Great Brak River (town)

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Great Brak River
The bus journey from George to Mossel Bay (2998965747).jpg
Great Brak River is located in Western Cape
Great Brak River
Great Brak River
Great Brak River is located in South Africa
Great Brak River
Great Brak River
Great Brak River is located in Africa
Great Brak River
Great Brak River
 Great Brak River shown within Western Cape
Coordinates: 34°02′33″S 22°13′53″E / 34.04250°S 22.23139°E / -34.04250; 22.23139Coordinates: 34°02′33″S 22°13′53″E / 34.04250°S 22.23139°E / -34.04250; 22.23139
Country South Africa
Province Western Cape
District Eden
Municipality Mossel Bay
 • Total 22.06 km2 (8.52 sq mi)
Population (2011)[1]
 • Total 10,619
 • Density 480/km2 (1,200/sq mi)
Racial makeup (2011)[1]
 • Black African 5.3%
 • Coloured 66.8%
 • Indian/Asian 0.5%
 • White 24.6%
 • Other 2.7%
First languages (2011)[1]
 • Afrikaans 90.8%
 • English 5.4%
 • Sotho 1.1%
 • Xhosa 1.1%
 • Other 1.7%
Postal code (street) 6525
PO box 6525

Great Brak River (Afrikaans: Groot-Brakrivier) is a coastal village in the Mossel Bay Local Municipality in the Western Cape province of South Africa. It is a historic village built around the lagoon of the Great Brak River, 17 kilometres (11 mi) north-northeast of the town of Mossel Bay.

It was founded by the Searle family of Surrey, England, of which the elder brother, Richard (originally a labourer), emigrated to South Africa under a government-sponsored scheme in 1845. He arrived in Great Brak River to work for the Central Road Board in 1850.[2] Richard's brother, Charles, and sister-in-law, Pamela, are credited with founding the village in 1859. The Searle family went on to become toll keepers (toll houses were operated by private contractors during the 1800s), and would establish shopping, accommodation, shoe-making and timber businesses in the village.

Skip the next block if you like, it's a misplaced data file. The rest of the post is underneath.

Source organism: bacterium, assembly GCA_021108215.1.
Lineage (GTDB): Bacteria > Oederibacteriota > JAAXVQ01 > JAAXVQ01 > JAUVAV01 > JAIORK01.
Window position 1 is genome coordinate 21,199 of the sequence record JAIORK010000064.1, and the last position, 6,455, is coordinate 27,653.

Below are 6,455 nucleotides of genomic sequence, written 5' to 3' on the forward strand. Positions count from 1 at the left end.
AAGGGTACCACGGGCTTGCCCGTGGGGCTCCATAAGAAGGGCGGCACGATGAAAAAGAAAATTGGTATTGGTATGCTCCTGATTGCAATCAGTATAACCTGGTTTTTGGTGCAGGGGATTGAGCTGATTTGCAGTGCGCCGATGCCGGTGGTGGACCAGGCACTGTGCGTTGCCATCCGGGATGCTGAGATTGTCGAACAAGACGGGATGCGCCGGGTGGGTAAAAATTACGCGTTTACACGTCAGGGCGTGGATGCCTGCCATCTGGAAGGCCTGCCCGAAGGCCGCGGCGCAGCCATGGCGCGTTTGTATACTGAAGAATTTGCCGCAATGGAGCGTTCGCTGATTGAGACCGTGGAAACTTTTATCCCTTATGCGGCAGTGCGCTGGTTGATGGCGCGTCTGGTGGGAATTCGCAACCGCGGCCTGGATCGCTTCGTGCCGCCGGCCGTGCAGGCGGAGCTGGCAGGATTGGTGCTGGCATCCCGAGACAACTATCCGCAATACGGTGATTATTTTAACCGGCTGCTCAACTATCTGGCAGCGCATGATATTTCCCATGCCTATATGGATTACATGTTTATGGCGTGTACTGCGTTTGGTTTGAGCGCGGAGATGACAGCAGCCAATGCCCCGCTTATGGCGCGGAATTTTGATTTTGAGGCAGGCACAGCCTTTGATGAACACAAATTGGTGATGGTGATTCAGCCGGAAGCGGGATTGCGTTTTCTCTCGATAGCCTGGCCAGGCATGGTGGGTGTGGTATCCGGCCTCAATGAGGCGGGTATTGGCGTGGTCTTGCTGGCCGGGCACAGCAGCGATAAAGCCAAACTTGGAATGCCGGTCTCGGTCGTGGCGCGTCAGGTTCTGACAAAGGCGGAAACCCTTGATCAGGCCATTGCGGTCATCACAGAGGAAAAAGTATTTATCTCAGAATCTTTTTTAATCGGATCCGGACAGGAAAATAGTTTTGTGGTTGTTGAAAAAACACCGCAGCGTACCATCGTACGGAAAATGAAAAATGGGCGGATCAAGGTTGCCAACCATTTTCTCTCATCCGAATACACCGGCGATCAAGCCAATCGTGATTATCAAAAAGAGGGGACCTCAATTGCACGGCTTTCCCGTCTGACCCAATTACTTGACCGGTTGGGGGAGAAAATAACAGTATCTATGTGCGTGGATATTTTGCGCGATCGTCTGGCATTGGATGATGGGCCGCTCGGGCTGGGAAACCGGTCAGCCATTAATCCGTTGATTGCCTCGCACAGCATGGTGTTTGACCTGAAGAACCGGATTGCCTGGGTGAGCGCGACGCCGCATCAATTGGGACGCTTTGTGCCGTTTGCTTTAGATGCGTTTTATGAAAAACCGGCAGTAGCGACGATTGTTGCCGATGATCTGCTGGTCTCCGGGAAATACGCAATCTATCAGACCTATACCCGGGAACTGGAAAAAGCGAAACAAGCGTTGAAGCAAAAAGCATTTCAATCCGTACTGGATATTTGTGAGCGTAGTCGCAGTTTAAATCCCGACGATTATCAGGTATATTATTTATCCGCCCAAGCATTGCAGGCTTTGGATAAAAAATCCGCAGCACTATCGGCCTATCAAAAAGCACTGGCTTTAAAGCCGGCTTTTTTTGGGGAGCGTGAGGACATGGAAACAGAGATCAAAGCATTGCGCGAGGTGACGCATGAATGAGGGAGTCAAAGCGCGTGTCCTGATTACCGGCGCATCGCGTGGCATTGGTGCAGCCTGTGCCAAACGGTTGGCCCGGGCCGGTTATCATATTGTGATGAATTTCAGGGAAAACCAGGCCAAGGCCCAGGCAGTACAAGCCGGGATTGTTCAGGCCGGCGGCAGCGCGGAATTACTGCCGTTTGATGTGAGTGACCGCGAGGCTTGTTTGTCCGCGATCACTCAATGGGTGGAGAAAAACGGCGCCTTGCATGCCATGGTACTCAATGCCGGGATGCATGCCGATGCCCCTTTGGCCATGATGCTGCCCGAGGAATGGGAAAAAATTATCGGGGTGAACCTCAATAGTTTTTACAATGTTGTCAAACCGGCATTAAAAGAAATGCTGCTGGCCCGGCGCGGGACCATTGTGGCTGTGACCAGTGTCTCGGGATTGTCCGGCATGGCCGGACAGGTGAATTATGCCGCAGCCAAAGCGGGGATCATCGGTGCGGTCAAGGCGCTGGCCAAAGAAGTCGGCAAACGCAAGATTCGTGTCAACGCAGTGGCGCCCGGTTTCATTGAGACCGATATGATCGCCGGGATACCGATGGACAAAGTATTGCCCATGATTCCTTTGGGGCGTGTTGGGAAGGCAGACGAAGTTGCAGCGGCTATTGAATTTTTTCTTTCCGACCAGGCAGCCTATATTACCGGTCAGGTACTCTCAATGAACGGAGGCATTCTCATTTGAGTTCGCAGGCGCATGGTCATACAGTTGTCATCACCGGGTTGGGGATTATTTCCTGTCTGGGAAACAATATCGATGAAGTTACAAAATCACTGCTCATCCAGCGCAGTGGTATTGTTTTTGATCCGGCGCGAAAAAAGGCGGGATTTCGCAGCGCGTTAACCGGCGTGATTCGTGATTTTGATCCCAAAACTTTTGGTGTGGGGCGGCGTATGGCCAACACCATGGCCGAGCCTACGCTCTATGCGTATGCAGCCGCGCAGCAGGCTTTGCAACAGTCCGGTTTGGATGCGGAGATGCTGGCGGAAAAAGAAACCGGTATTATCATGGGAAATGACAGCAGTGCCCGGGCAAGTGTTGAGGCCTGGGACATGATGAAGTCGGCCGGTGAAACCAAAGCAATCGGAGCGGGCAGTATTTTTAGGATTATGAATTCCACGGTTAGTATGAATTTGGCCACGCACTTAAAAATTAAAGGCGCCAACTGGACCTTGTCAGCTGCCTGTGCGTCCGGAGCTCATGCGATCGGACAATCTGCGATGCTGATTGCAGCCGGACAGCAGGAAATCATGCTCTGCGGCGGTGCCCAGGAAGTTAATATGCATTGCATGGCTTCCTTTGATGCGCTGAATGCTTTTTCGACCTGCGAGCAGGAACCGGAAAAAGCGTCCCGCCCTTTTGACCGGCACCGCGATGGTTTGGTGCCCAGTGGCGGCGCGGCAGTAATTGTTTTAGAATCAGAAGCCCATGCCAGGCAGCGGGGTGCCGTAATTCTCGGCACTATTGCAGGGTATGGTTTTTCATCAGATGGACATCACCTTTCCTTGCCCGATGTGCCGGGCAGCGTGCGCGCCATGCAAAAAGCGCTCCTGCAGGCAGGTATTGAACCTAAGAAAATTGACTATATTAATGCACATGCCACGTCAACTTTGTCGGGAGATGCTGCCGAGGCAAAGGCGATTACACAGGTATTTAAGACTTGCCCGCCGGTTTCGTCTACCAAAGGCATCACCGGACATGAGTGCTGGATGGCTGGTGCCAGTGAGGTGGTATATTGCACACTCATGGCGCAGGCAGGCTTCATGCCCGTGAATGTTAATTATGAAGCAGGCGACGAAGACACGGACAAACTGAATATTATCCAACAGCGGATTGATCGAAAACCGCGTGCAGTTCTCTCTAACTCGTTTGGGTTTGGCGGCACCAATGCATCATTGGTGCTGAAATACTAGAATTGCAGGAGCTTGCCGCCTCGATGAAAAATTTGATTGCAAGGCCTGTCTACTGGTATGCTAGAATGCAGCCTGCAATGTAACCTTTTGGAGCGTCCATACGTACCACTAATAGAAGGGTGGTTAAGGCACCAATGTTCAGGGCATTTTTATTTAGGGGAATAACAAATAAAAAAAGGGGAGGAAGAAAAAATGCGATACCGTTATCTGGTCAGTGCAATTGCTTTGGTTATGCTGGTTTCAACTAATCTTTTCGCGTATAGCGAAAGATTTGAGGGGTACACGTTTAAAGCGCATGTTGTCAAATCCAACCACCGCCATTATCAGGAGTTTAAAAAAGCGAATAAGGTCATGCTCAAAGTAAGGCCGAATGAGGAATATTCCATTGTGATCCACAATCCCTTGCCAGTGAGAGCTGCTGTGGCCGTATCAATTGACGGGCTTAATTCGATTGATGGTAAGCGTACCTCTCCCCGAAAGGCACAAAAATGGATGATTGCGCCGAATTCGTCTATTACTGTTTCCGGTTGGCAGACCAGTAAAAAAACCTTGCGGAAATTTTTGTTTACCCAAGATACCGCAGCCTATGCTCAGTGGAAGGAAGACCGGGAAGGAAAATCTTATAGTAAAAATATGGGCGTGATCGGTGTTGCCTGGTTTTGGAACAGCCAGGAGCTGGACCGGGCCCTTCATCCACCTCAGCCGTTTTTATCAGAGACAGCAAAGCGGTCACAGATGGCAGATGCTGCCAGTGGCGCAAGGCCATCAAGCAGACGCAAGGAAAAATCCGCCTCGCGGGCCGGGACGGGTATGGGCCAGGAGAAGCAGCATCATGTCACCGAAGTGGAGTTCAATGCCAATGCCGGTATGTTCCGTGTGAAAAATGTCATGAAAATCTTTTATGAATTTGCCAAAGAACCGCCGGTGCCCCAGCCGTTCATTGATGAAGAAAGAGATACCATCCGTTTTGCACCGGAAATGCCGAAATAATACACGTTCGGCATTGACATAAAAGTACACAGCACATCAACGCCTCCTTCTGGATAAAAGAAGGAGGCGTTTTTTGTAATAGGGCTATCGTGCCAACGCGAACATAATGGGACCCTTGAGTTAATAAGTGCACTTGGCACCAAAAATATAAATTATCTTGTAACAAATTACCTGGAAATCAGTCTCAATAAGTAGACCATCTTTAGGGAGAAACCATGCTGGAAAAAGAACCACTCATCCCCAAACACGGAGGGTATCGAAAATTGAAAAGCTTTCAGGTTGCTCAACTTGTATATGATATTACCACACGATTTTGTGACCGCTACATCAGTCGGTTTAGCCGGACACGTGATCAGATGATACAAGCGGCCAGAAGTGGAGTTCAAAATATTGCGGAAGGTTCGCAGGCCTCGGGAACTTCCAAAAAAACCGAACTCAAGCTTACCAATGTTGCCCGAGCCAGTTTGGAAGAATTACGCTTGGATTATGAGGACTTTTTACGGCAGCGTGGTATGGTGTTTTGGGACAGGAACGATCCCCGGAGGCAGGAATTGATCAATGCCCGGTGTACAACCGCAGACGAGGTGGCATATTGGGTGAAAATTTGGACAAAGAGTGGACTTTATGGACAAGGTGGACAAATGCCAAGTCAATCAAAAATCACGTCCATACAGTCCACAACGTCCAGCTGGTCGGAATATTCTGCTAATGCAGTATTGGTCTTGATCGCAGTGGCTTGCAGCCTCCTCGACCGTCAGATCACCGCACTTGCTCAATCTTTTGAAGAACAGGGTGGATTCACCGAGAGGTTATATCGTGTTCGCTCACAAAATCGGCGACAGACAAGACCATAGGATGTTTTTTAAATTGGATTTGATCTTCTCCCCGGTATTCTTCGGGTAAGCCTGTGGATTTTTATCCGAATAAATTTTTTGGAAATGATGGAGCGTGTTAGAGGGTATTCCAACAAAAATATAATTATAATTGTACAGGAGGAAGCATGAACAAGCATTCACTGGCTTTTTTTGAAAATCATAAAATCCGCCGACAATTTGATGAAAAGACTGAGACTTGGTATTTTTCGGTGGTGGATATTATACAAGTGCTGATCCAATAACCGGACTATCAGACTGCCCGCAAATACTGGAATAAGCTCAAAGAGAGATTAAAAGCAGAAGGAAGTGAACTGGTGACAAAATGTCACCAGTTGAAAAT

Today, Great Brak River is chiefly a holiday destination, with beaches and the lagoon providing the major attractions. The island residential area is linked to the mainland by a single lane bridge. Other highlights in Great Brak River include a local history museum,[3] historic buildings built between 1852 and the mid-1930s, the Wolwedans Dam, and a restored power station dating back to the early 1900s. The 4-star Botlierskop Private Game Reserve is the biggest commercial attraction in the Great Brak area.[4]